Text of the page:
I’m Doing Search Advertising, Now What? 5 Campaign Must-Dos

I'm Doing Search Advertising, Now What?

Now that you’ve started a search engine advertising campaign for your business, you’re probably wondering what you can do to get the most out of it. You may be wondering how to maximize campaign performance. Or how to drive down cost-per-clicks while reaching more targeted consumers. In the first part of this series, we’ll take a look at five ways you can boost your campaign performance to improve the return on your search advertising investment.

1. Test Text Ads

Text ads are the backbone of your search engine advertising campaign, so it’s crucial that they are compelling enough for someone to want to click on them and visit your site. You should already have one text ad, but running multiple ads at once can tell you which elements of your ads are the most effective so you can maximize their performance on the search engines.

When writing your ads, take the time to think about the kinds of things that will get potential customers to click, like a descriptive headline, special offer, or a great call to action. You could also try dynamic keywords – a technology that automatically replaces your text ad headline with the exact keyword phrase that was typed into the search engine – which can be effective way to drive more clicks from your campaign. Then, when you know which ads work best for your business (it may take a few weeks or months to really tell), you can use only the ones that bring the most people to your business. And if you’re running search advertising with ReachLocal, our technology will do this for you automatically.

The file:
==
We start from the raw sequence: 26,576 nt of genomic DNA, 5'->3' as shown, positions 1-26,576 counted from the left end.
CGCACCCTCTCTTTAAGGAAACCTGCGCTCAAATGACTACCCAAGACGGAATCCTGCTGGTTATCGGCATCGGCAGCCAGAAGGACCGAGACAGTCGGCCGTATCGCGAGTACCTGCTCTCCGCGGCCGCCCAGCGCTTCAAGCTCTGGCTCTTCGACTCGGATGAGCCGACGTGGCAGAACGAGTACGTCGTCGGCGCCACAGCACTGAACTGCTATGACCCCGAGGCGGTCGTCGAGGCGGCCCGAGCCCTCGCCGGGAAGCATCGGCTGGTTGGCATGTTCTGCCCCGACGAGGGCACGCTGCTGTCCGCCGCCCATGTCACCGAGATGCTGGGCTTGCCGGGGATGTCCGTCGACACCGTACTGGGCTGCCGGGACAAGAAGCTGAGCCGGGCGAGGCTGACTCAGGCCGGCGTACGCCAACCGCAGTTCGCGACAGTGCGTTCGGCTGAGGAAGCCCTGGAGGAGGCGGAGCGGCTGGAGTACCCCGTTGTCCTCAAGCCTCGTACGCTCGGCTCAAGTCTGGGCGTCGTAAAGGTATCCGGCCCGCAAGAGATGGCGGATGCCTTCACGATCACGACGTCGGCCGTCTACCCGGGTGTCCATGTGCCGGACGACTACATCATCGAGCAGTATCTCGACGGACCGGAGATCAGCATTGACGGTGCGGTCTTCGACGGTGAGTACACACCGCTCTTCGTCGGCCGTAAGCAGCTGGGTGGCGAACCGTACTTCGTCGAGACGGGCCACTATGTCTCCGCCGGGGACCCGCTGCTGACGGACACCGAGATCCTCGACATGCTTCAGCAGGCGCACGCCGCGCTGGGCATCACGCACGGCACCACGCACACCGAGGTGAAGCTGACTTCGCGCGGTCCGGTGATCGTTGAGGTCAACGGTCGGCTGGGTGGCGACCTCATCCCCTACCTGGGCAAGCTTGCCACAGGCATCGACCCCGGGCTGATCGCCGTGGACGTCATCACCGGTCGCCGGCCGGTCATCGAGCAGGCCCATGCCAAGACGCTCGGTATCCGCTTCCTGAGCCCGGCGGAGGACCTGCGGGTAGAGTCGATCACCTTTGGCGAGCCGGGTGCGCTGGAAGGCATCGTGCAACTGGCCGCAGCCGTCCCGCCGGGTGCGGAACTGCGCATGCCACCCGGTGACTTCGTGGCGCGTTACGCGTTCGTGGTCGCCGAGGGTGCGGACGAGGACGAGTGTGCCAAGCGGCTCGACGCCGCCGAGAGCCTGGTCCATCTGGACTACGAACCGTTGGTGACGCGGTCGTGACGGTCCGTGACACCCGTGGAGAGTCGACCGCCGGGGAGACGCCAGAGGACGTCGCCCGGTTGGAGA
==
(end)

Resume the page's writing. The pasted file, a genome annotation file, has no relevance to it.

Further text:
2. Bid On Your Business Name

You’re probably already bidding on top business keywords such as the products and services you offer along with geographic modifiers, like “kitchen cabinet installation Orlando,” to reach consumers in your local area. But have you thought about bidding on your own business name? It might seem counterintuitive, but this practice is actually very common among big brands. Plus, not only does it help you own more real estate in the search results at a relatively low cost, but it also helps prevent your competitors – who may also be bidding on your business name – from showing up when someone searches specifically for your business.

3. Review Your Quality Score

Knowing your quality score can help you make changes that can improve the performance of your search advertising campaign. Your quality score is influenced by the how well your keywords generate clicks, the relevance of your text ad to the terms you are bidding on, and the content on your landing page. But most importantly, your quality score is affected by how effectively all these elements relate to one another, because they can directly influence the user’s experience with your brand.

One way to do improve your quality score if you are running your own search advertising is to make sure you’re bidding on relevant keywords for your brand. For instance, using long-tail, geo-targeted keywords can be much more effective for  your search campaign than broad keywords. That’s because less-specific terms like “braces” can quickly use up your budget without producing great results, since your ad may be showing up for searchers who are not really interested in your business. So, something like “where to get braces Plano” might be a better option.